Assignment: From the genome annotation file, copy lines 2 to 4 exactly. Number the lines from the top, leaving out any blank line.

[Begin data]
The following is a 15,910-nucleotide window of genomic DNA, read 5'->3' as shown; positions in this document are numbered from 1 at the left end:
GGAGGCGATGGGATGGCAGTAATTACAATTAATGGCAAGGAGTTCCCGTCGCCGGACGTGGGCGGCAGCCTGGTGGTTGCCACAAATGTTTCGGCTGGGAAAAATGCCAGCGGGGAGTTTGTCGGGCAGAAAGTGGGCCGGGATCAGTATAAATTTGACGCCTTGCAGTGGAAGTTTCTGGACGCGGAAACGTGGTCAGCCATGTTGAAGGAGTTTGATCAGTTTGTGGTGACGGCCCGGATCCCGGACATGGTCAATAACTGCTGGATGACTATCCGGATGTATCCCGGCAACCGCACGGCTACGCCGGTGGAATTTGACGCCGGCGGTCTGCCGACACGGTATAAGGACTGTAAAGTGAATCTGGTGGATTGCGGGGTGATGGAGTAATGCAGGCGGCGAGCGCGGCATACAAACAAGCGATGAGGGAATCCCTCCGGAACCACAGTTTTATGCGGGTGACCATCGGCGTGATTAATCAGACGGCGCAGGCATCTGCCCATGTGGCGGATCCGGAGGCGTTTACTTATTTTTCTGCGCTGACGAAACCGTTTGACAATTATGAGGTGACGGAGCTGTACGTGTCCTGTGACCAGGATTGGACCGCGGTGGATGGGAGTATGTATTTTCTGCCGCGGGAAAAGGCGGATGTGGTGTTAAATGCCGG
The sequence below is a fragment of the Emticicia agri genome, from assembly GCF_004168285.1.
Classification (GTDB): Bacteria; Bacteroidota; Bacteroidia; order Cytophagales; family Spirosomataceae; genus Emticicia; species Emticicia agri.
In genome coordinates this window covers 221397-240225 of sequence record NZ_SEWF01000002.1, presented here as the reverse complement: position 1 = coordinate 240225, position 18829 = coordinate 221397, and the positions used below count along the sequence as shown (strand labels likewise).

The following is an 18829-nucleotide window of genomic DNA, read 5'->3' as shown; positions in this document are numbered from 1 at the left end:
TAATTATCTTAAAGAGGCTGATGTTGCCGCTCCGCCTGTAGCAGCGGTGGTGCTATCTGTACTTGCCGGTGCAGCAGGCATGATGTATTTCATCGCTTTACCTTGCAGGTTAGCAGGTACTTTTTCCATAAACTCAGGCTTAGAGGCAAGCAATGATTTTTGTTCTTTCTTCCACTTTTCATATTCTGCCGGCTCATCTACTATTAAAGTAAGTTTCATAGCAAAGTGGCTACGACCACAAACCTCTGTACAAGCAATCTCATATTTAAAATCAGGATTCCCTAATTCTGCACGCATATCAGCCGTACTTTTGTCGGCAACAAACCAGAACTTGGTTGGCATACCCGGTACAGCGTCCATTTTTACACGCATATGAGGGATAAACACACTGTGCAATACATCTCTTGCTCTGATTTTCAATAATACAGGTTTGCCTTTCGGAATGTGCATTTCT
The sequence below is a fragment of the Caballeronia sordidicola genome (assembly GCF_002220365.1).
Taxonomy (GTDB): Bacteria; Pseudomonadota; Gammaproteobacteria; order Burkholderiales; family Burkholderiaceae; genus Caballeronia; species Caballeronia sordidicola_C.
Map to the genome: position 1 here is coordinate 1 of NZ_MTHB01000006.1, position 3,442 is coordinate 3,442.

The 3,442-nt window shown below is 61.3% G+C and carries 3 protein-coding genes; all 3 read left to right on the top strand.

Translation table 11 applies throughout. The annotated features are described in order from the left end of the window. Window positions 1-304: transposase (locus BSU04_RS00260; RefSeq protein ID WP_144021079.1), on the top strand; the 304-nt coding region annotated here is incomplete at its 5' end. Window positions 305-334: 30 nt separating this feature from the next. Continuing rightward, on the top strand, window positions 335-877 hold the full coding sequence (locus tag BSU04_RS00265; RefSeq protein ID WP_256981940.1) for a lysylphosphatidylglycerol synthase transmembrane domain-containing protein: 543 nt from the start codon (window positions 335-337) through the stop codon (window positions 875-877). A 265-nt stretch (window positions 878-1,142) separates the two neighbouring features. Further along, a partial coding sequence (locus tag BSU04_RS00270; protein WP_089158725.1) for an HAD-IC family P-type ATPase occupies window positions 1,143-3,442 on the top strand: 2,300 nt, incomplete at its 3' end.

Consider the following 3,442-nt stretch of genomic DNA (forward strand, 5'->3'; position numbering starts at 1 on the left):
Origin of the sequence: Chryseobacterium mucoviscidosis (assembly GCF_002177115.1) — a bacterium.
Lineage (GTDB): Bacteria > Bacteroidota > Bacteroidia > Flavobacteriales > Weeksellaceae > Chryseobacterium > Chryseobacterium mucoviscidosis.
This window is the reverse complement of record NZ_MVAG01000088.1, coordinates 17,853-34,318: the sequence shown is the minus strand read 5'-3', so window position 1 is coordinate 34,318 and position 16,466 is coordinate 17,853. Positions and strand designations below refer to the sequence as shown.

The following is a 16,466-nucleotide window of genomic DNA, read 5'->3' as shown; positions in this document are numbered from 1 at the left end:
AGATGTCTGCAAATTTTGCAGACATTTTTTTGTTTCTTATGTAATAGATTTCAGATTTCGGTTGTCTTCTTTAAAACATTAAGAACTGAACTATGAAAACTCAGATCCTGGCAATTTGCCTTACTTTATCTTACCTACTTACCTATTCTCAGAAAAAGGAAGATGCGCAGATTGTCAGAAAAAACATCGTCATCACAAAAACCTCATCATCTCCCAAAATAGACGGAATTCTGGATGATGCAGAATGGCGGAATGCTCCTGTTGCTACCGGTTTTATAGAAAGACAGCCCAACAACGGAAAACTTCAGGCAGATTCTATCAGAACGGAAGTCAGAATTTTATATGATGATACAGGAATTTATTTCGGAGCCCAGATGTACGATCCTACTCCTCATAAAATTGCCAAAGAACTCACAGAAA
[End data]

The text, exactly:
GGAGGCGATGGGATGGCAGTAATTACAATTAATGGCAAGGAGTTCCCGTCGCCGGACGTGGGCGGCAGCCTGGTGGTTGCCACAAATGTTTCGGCTGGGAAAAATGCCAGCGGGGAGTTTGTCGGGCAGAAAGTGGGCCGGGATCAGTATAAATTTGACGCCTTGCAGTGGAAGTTTCTGGACGCGGAAACGTGGTCAGCCATGTTGAAGGAGTTTGATCAGTTTGTGGTGACGGCCCGGATCCCGGACATGGTCAATAACTGCTGGATGACTATCCGGATGTATCCCGGCAACCGCACGGCTACGCCGGTGGAATTTGACGCCGGCGGTCTGCCGACACGGTATAAGGACTGTAAAGTGAATCTGGTGGATTGCGGGGTGATGGAGTAATGCAGGCGGCGAGCGCGGCATACAAACAAGCGATGAGGGAATCCCTCCGGAACCACAGTTTTATGCGGGTGACCATCGGCGTGATTAATCAGACGGCGCAGGCATCTGCCCATGTGGCGGATCCGGAGGCGTTTACTTATTTTTCTGCGCTGACGAAACCGTTTGACAATTATGAGGTGACGGAGCTGTACGTGTCCTGTGACCAGGATTGGACCGCGGTGGATGGGAGTATGTATTTTCTGCCGCGGGAAAAGGCGGATGTGGTGTTAAATGCCGG
The sequence below is a fragment of the Emticicia agri genome, from assembly GCF_004168285.1.
Classification (GTDB): Bacteria; Bacteroidota; Bacteroidia; order Cytophagales; family Spirosomataceae; genus Emticicia; species Emticicia agri.